8. New in Legal Resources

  • Katzenberger, Paul, Zwangsdigitalisierung urheberrechtlich geschützter Werke in den USA und in Deutschland: das Projekt Google Book Search und § 137l UrhG GRUR Int. 2010, 563-573

  • Spindler, Gerald, Bildersuchmaschinen, Schranken und konkludente Einwilligung im Urheberrecht - Besprechung der BGH-Entscheidung "Vorschaubilder", GRUR 2010, 785-792

  • Fahl, Constantin, Die Nutzung von Thumbnails in der Bildersuche, K&R 2010, 437-441

  • Ott, Stephan, Keyword Advertising mit fremden Marken, K&R 2010, 448-449

  • Ohly, Ansgar, Keyword Advertising auf dem Weg zurück von Luxemburg nach Paris, Wien, Karlsruhe und Den Hagg, GRUR 2010, 776-785

  • Hüttner, Sabine, 1, 2, 3, 4 Eckstein, keiner muss versteckt sein? - Wer sich im Internet präsentiert, muss mit Google rechnen!, WRP 2010, 1008-1016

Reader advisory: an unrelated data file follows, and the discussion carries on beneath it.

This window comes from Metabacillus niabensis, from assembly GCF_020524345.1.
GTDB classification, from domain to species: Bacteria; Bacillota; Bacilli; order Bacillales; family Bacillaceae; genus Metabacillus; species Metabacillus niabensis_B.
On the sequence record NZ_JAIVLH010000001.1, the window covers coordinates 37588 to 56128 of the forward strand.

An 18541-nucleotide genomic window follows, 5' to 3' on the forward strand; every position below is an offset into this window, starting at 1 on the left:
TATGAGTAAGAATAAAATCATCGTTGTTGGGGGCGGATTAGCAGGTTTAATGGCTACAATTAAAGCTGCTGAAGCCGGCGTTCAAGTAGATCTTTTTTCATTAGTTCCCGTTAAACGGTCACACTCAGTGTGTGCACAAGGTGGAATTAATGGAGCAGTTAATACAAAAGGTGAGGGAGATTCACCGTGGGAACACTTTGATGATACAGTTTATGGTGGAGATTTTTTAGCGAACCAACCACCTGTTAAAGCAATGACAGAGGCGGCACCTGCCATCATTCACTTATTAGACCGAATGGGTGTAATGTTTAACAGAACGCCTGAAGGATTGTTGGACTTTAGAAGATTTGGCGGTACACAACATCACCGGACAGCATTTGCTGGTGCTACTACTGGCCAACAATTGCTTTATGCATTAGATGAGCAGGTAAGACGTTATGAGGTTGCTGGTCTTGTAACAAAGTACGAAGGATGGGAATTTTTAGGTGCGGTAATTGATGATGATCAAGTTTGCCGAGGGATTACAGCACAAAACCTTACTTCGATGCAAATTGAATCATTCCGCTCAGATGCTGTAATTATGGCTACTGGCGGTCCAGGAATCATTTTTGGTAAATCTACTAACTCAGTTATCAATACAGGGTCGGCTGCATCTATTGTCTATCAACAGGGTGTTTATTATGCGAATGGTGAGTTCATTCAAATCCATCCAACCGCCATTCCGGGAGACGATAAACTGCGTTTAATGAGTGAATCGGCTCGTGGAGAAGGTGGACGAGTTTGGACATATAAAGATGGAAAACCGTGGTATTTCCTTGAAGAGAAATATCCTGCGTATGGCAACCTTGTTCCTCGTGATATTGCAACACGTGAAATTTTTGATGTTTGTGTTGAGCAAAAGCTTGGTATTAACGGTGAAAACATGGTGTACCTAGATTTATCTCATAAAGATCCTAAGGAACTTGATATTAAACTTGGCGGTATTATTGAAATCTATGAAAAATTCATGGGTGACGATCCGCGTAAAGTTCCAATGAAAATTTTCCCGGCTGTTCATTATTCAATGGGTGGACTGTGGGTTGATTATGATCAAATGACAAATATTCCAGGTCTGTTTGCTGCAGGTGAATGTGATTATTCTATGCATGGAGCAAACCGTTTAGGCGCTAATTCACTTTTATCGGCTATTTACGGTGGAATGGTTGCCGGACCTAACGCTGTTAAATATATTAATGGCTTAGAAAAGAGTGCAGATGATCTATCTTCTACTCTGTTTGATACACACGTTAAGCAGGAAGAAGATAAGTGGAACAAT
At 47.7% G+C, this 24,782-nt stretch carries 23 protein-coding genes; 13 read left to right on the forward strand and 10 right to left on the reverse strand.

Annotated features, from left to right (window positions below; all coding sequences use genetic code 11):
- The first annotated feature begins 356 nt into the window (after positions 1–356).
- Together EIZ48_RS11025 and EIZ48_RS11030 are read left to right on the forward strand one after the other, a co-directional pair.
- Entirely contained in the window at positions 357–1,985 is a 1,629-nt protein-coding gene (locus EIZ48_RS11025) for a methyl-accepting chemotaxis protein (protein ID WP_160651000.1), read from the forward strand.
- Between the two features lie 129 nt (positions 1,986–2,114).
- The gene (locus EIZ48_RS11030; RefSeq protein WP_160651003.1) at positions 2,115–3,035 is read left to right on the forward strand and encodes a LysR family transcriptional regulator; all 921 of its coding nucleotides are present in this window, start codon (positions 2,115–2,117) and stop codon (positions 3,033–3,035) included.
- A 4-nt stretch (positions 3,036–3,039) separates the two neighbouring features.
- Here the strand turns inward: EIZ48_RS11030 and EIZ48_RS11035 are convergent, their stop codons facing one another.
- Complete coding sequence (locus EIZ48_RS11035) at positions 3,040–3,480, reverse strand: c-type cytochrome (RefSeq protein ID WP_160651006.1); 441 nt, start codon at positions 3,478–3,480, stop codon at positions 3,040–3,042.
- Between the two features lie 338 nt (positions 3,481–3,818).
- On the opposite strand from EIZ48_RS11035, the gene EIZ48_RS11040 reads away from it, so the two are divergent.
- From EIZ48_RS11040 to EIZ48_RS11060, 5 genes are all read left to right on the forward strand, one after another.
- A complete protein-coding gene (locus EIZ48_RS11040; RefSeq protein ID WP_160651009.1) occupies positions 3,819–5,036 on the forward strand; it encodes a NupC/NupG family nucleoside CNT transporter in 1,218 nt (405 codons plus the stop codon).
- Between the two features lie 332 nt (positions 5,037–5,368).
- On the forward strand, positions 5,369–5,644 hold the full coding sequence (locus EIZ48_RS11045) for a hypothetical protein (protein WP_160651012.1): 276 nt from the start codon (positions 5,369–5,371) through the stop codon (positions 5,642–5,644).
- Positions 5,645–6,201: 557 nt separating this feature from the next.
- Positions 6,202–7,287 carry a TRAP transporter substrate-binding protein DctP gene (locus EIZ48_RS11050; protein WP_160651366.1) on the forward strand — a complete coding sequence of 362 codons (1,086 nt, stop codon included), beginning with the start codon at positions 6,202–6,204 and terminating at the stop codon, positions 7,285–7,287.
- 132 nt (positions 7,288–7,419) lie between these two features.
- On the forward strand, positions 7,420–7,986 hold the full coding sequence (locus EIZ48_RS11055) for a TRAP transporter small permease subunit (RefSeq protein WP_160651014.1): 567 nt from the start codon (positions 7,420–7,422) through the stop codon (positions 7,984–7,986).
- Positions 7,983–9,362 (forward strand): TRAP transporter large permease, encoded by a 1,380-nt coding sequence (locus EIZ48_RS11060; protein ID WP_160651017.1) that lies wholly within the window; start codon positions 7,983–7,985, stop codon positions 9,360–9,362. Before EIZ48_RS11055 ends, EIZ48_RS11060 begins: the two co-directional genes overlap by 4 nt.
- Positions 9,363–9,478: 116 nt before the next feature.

• Hoffmann, Christian, Die Verletzung der Vertraulichkeit informationstechnischer Systeme durch Google Street View, CR 2010, 514-518

  • Isbell, Kimberly, The Rise of the News Aggregator: Legal Implications and Best Practices (August 30, 2010). Berkman Center Research Publication No. 2010-10. Available at SSRN:






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Latest News - Update 62

Google wins Street View case in Pennsylvania

Jones Day, Blogshopper settlement

Does Google violate antitrust laws by eliminating competition?

USA: Hyperlinks to Competing Products on web site with mark